In less than a month now, we will know where our future lies. After years of debates, months since the referendum was first announced, on the morning of June 24 we will wake up to the result of one the most important decisions most of us will have ever collectively made – and for my part, I will do my best to make sure that we stay in the European Union.

In a referendum that will have such an important effect on the rest of our lives, my main worry is that young people won’t have their say. In the last general election, only 43 per cent of people aged 18-24 voted, compared to 78 per cent of over 65s. Given that a recent BBC poll average found that 72 per cent of 18-24 year olds are in favour of staying in Europe, while only 42 per cent of over 65s want to stay, this is a crucial margin. In effect, our inactivity, or failure to register to vote before June 7 (Tuesday of 7th week), could mean the difference between whether Britain stays in, or leaves the European Union.

Here in Oxford, the problem is even more pronounced. Cherwell‘s survey last term found that 80 per cent of a large sample of Oxford students wanted to stay in Europe. Yet issues of registration either at home or at the University mean that there is a real danger of Oxford students in particular missing out on having their say. Even if I didn’t think that Oxford students would vote overwhelmingly to keep Britain in the European Union, I would be upset that so many of us might miss out on our opportunity to decide our future.

When older generations’ higher turnouts constantly disincentivise British political parties from taking a real interest in young peoples’ issues, this referendum is an opportunity to set the record straight. Regardless of the result of the referendum, if a higher proportion of young people vote our opinions will be converted into real political power. A strong youth ‘Yes’ vote will demonstrate how far this nation’s future leaders are committed to creating a much more forward looking European Union.

Of everyone, it’s us young people that will be most affected by the results of this referendum. Whereas the decision will affect only part of our parents’ lives, we will be the ones who may have to spend the whole of our working lives living with the consequences of a ‘No’ vote. Personally, I don’t think that we need to stress the negative aspects of leaving Europe. At the same time, however, I am aware that the huge damage felt by the breakdown of investment, research funding and access to export markets that may come from leaving the European Union would have the biggest long term effects on us. Even here at Oxford University, Moody’s found only a couple of weeks ago that our position as net beneficiaries from European research funding would be jeopardised by a vote to leave Europe. As much as I feel that it’s unnecessary to labour this point, it seems so obvious to me that we Oxford students would be amongst some of the worst hit by Britain’s potential withdrawal from the European Union.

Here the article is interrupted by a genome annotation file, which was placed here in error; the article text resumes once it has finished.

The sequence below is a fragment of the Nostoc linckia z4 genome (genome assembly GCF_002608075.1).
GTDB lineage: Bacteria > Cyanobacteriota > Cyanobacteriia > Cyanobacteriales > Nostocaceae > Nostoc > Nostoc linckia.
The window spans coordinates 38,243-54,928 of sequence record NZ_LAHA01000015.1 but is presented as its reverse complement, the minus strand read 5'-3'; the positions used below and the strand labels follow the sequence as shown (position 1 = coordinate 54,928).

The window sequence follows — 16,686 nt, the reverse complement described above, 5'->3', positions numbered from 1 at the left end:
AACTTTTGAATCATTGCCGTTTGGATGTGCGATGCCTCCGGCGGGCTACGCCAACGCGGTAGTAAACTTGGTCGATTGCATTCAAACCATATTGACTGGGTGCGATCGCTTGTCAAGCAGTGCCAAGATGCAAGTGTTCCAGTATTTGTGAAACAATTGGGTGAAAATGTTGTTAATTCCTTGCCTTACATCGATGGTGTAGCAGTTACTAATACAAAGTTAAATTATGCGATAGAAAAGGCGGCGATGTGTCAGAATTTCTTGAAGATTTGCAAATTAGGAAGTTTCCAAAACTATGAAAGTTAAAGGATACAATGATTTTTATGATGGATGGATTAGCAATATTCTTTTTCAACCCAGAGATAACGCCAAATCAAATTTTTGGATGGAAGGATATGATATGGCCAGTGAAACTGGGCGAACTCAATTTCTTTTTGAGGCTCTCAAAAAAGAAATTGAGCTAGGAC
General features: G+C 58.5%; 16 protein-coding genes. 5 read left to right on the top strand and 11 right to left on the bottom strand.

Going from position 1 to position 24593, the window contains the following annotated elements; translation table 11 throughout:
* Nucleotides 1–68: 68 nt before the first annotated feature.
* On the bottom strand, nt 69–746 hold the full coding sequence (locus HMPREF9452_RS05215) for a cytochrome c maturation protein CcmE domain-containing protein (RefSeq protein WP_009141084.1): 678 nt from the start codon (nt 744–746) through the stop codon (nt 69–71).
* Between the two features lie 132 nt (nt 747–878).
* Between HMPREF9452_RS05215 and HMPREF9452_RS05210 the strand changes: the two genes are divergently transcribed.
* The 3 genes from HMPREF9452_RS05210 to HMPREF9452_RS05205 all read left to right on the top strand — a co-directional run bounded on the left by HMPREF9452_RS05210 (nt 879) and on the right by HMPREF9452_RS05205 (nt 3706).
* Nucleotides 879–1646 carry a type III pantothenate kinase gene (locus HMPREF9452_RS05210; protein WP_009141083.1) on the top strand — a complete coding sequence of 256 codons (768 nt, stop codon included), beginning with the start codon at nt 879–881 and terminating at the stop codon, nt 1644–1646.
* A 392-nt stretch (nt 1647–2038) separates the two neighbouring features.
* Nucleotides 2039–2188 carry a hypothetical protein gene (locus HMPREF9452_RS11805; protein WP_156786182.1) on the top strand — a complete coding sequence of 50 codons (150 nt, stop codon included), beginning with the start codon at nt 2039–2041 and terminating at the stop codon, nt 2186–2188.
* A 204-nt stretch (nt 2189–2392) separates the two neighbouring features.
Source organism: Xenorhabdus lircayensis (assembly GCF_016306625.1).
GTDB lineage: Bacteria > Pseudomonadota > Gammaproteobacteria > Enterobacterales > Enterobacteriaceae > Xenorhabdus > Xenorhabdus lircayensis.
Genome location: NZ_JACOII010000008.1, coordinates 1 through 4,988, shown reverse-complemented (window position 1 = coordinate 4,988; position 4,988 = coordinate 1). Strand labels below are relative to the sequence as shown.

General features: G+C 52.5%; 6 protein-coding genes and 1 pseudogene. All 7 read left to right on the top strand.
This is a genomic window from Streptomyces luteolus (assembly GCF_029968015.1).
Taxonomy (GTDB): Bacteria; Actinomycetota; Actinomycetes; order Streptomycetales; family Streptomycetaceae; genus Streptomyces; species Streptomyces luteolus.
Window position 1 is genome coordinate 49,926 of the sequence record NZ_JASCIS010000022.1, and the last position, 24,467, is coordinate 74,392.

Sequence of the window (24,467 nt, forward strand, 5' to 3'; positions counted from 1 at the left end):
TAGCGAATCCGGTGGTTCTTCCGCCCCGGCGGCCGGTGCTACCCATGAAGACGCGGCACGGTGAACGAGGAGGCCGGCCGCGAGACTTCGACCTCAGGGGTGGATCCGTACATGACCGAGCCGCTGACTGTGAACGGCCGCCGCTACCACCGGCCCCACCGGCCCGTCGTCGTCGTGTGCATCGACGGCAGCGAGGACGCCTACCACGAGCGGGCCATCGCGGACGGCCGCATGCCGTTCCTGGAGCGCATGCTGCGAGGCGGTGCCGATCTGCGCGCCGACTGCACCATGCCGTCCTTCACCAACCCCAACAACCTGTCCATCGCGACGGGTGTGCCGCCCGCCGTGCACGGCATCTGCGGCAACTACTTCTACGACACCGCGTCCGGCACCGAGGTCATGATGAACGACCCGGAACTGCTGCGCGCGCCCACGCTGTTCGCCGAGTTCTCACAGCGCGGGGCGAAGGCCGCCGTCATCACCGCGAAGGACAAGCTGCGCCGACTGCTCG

More importantly, however, young people need to vote to keep Britain in the European Union because it offers so much for us. Moves towards European unity have ensured a record period of peace and prosperity in Western Europe that hasn’t been trumped since the end of the Pax Romana. As European citizens, we young people in particular have the benefits of freedom of movement, freedom of trade, and soon freedom from those petty data roaming charges you get when you go abroad. Our membership of the Union facilitates cooperation between nations so that issues that affect young people can be dealt with on a continental scale. Never mind the huge number of students that benefit from Erasmus programmes – membership of the European Union means that young people’s voices are heard on a continental scale. Europe offers so much for people our age, it would be a shame to let older generations drag us out.

Last week, Oxford Students For Europe (OSFE) were fortunate enough to co-host Nick Clegg on his way around the country campaigning for Britain to stay in the European Union. Sat in the auditorium for what was admittedly a relatively brief talk, I was struck most by the urgency with which he spoke. According to a YouGov poll from May 17, the vote to stay in the European Union remains only four per cent ahead of those willing to leave. At present, any slight falter in the remain vote could tip the balance in the Brexiters’ favour. Significantly, a slight change in the opinions of those people that remain unsure about the European Union could spell disaster for our prospects as young people that are part of a hugely productive European system. For a man like Nick Clegg, who has staked his entire career on the mutual benefits of our membership of the Union, this has become a serious call to action. For us members of Oxford University this should also be a wake-up call.

By joining Oxford Students For Europe through our Facebook page, as well as by following us on twitter @osfeurope, we can put you in touch with our campaign to mobilise Oxford
students to vote to stay in the Europe Union. In this way, in the final few weeks before the
referendum, you too can join us in making a real difference for your future.

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